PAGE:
These Empire comments...
...in this article were a very bad decision. Many people like me who want us to remain in the EU are still concerned with the huge net inward migration imbalance and the impact it has on just about everything, and it's hard to be smug when people in their 20s are having to borrow £150 grand for a poxy one bedroom flat.
Free movement is great in principle when all the countries have a reasonably level playing field. The free movement of people, goods and services was captured for the first time as an agreement in the Treaty of Rome in 1957, signed by Belgium, France, Italy, Luxembourg, the Netherlands and West Germany. You could argue that Italy was a bit borderline, but you could see how in principle free movement of people wasn't a big challenge to any of them, and it turned out not to be the case in practice. And you could argue that if you added just the UK to that list of nations today, the migration issue wouldn't exist.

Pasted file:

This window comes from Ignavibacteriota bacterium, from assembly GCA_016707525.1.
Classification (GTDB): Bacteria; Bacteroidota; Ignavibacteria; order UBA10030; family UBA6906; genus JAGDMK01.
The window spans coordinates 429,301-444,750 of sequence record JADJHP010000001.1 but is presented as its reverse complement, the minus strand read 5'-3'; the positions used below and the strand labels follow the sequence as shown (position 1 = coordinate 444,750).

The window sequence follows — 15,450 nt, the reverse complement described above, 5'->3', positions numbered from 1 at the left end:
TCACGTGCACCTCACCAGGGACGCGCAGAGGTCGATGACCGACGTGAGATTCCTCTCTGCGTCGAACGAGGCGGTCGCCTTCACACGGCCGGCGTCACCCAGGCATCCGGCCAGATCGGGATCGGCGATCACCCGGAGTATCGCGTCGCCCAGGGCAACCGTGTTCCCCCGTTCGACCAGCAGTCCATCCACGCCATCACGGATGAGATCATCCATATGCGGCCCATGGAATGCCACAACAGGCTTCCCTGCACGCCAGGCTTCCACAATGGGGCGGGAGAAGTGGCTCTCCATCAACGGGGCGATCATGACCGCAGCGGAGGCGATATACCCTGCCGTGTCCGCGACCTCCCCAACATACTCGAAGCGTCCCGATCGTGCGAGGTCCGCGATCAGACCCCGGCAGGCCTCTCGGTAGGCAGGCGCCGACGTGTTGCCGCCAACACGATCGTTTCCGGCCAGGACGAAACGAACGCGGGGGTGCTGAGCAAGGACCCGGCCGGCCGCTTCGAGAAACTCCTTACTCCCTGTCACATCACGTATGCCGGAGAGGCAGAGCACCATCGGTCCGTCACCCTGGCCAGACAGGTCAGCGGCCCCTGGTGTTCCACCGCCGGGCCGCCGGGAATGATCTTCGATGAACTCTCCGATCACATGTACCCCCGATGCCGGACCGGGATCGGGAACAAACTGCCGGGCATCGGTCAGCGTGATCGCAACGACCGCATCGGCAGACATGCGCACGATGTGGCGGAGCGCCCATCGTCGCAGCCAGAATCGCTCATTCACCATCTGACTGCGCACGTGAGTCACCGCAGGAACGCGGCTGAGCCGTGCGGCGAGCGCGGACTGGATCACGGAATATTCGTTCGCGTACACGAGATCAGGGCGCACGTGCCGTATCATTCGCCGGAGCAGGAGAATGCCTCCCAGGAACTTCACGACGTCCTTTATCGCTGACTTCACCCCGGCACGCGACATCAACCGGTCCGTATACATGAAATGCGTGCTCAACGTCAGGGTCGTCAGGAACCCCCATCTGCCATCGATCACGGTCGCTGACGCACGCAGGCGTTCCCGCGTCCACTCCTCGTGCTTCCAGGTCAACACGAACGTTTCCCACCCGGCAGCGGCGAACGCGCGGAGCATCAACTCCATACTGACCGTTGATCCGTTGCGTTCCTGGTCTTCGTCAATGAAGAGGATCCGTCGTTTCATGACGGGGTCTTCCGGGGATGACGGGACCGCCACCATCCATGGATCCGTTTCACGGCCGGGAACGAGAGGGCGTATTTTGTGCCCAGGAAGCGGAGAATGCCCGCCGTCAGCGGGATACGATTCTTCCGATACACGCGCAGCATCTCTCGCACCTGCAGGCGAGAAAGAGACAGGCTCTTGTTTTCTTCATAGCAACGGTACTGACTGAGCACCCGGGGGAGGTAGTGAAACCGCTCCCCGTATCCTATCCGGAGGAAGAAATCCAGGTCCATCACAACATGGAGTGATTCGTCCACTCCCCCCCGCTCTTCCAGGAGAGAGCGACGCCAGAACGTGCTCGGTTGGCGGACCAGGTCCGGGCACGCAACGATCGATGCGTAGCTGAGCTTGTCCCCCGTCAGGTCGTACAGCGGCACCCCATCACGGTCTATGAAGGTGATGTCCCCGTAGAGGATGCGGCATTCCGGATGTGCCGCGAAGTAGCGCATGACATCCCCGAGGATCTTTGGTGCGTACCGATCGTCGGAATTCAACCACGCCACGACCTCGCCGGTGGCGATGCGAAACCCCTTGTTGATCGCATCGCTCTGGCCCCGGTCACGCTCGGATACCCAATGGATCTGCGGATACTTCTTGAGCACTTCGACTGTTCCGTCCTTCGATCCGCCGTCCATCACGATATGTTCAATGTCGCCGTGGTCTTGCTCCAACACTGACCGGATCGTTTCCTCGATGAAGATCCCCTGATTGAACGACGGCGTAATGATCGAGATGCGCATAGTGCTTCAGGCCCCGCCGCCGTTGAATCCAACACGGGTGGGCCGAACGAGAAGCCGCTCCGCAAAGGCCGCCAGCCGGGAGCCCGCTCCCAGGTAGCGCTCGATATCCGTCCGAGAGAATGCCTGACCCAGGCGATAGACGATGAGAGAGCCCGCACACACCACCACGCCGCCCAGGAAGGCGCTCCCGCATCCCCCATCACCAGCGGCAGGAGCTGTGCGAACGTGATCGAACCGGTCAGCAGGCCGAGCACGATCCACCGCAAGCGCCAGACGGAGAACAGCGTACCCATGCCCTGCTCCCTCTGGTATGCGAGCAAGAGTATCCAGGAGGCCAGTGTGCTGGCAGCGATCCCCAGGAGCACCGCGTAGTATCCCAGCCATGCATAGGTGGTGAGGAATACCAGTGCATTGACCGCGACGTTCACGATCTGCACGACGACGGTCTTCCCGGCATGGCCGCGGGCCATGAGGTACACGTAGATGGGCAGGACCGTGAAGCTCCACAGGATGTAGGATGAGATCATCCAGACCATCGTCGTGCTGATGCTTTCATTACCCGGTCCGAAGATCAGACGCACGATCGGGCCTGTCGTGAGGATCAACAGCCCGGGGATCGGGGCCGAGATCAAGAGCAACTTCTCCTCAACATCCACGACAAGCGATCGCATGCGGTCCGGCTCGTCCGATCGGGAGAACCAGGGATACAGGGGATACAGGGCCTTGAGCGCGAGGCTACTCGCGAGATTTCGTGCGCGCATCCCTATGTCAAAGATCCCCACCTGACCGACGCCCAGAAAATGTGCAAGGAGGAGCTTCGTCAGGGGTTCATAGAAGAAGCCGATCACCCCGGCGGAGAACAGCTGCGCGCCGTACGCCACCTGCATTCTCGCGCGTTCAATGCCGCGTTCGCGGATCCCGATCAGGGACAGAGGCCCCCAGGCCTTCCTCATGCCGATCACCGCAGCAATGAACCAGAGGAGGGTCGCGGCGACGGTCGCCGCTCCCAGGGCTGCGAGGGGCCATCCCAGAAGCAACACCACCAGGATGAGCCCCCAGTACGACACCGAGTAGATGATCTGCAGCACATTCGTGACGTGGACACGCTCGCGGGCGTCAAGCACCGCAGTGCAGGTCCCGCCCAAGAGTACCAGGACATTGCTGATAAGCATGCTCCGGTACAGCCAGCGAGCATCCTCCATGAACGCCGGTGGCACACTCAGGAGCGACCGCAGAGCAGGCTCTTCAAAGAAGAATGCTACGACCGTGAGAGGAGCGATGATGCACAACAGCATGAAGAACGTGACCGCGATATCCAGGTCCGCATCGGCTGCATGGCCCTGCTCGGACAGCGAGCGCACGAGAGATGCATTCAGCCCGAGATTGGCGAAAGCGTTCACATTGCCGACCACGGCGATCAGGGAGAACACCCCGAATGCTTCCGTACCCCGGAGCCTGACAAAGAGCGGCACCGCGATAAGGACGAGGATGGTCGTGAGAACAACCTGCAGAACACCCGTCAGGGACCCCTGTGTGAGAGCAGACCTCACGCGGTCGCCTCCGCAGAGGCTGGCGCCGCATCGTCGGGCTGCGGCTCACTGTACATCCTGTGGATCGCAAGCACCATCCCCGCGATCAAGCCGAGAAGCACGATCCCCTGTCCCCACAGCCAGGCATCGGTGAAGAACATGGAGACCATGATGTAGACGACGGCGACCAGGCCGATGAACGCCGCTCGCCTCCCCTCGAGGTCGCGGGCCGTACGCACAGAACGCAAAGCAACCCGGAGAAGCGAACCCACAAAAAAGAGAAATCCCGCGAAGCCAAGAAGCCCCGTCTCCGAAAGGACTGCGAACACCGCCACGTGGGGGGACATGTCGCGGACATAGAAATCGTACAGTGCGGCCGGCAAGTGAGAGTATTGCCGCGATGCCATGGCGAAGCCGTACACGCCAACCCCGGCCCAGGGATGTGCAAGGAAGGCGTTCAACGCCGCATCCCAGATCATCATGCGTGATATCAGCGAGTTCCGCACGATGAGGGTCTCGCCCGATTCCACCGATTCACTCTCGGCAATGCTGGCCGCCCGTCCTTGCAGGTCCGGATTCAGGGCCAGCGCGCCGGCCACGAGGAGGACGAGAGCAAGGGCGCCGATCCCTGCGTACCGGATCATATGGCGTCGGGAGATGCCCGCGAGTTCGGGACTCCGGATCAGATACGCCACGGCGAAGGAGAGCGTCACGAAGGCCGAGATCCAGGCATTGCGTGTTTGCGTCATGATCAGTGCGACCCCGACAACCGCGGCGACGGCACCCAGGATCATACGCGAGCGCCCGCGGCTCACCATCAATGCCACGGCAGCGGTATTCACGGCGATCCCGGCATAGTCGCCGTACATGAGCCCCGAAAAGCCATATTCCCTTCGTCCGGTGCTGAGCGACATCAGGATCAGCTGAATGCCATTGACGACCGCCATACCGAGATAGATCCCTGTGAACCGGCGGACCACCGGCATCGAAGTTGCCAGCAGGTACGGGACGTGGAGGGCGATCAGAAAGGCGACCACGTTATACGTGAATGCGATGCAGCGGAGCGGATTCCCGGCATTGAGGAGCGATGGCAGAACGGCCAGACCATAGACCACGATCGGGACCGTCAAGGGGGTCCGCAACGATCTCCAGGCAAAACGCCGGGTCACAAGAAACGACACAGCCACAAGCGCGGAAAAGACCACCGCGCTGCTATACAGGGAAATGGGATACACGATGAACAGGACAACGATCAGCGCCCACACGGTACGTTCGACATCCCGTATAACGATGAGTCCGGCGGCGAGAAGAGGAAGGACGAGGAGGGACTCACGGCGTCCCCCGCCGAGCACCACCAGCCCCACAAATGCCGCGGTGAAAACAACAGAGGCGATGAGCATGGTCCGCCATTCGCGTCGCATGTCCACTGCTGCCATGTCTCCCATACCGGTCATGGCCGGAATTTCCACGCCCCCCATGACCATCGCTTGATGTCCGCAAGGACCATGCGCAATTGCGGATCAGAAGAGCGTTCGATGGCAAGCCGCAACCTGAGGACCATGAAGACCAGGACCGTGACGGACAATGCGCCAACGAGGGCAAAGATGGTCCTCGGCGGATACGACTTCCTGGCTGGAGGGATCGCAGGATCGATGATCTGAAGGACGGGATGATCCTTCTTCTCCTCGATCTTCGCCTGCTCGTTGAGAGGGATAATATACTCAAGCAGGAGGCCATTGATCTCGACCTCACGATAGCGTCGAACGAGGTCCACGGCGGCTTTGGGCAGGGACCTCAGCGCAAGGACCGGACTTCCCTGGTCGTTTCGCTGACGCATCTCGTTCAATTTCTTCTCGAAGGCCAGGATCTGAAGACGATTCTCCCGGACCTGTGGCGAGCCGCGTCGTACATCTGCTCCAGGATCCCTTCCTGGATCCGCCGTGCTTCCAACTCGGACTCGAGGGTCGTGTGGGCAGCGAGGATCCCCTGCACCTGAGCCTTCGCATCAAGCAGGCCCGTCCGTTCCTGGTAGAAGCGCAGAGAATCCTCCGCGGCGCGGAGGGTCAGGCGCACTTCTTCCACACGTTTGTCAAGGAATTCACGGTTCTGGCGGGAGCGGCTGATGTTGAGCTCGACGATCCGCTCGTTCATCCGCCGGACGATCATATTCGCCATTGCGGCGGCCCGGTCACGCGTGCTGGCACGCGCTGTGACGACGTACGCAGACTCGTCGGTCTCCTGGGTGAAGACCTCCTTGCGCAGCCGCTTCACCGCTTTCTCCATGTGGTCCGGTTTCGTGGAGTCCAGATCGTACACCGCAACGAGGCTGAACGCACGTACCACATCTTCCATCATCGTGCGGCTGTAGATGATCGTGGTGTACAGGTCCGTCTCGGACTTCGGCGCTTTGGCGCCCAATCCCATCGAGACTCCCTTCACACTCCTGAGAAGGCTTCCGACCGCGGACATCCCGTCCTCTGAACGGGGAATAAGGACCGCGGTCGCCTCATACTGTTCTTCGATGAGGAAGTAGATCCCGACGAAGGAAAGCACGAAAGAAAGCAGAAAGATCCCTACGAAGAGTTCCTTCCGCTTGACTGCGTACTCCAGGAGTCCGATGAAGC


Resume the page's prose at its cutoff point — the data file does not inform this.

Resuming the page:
But now the EU has profound differences in conditions, earnings and so on between certain member states, and Britain and a handful of other nations find themselves struggling with net inward migration whilst others suffer from a continual drain of talented people.
In principle, I can see how it might stabilise as prices rise in the countries who have joined more recently as they develop, but this process might take decades, and in the meantime the EU seems to be following the lead of the Eurovision song contest in not being able to say no to an ever wider definition of what Europe is.
So to make out that people with these concerns simply have some sort of love of an Empire seems very silly and pointless.